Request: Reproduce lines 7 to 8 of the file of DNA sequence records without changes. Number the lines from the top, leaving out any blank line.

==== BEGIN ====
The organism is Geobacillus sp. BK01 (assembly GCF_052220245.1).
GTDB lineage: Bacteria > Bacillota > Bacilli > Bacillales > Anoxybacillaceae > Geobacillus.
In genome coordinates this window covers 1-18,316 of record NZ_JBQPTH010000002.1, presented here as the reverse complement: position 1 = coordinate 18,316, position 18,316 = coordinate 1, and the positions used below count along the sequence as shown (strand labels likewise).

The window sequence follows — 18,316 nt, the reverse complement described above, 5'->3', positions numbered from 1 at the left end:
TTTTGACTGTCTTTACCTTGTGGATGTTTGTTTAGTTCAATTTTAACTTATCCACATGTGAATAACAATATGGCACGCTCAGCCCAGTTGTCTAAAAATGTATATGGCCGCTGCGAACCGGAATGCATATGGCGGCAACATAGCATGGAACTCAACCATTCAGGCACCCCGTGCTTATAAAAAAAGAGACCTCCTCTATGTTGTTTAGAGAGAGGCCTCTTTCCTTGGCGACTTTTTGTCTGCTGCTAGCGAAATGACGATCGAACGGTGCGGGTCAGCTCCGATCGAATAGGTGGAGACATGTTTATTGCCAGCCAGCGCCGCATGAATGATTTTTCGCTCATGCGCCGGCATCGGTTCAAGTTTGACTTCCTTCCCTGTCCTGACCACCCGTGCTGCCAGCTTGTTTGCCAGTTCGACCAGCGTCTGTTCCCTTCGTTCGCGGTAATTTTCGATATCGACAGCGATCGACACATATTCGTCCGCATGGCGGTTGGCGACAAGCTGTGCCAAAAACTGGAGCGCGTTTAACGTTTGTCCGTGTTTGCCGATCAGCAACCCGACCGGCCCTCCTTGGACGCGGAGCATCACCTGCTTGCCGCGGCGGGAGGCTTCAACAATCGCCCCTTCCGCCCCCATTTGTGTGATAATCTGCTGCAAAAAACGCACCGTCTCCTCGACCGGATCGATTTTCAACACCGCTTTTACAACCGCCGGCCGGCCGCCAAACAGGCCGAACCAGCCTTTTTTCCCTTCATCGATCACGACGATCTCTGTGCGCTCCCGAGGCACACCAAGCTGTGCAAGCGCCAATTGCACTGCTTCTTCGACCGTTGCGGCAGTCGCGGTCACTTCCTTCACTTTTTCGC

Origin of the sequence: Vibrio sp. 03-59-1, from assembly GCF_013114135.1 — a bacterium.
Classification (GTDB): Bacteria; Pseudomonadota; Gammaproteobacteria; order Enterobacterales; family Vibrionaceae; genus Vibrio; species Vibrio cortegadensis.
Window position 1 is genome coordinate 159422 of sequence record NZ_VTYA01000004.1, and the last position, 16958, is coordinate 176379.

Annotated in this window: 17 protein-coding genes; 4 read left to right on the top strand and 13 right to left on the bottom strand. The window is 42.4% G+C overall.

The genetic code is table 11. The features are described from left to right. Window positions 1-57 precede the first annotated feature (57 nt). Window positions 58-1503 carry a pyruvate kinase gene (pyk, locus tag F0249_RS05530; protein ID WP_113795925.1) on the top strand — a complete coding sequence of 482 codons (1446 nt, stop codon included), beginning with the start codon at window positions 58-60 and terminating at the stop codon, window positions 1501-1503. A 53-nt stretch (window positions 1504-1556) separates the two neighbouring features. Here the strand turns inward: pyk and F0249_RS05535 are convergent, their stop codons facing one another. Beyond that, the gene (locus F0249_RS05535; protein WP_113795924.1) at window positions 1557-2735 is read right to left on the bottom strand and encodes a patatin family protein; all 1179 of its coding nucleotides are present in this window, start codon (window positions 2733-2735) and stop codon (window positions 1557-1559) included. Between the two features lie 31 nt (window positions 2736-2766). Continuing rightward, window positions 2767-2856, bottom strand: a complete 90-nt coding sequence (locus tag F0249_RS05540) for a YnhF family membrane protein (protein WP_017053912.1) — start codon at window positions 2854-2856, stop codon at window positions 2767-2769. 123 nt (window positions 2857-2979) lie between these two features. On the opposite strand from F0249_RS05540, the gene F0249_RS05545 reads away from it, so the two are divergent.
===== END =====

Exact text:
Classification (GTDB): Bacteria; Pseudomonadota; Gammaproteobacteria; order Enterobacterales; family Vibrionaceae; genus Vibrio; species Vibrio cortegadensis.
Window position 1 is genome coordinate 159422 of sequence record NZ_VTYA01000004.1, and the last position, 16958, is coordinate 176379.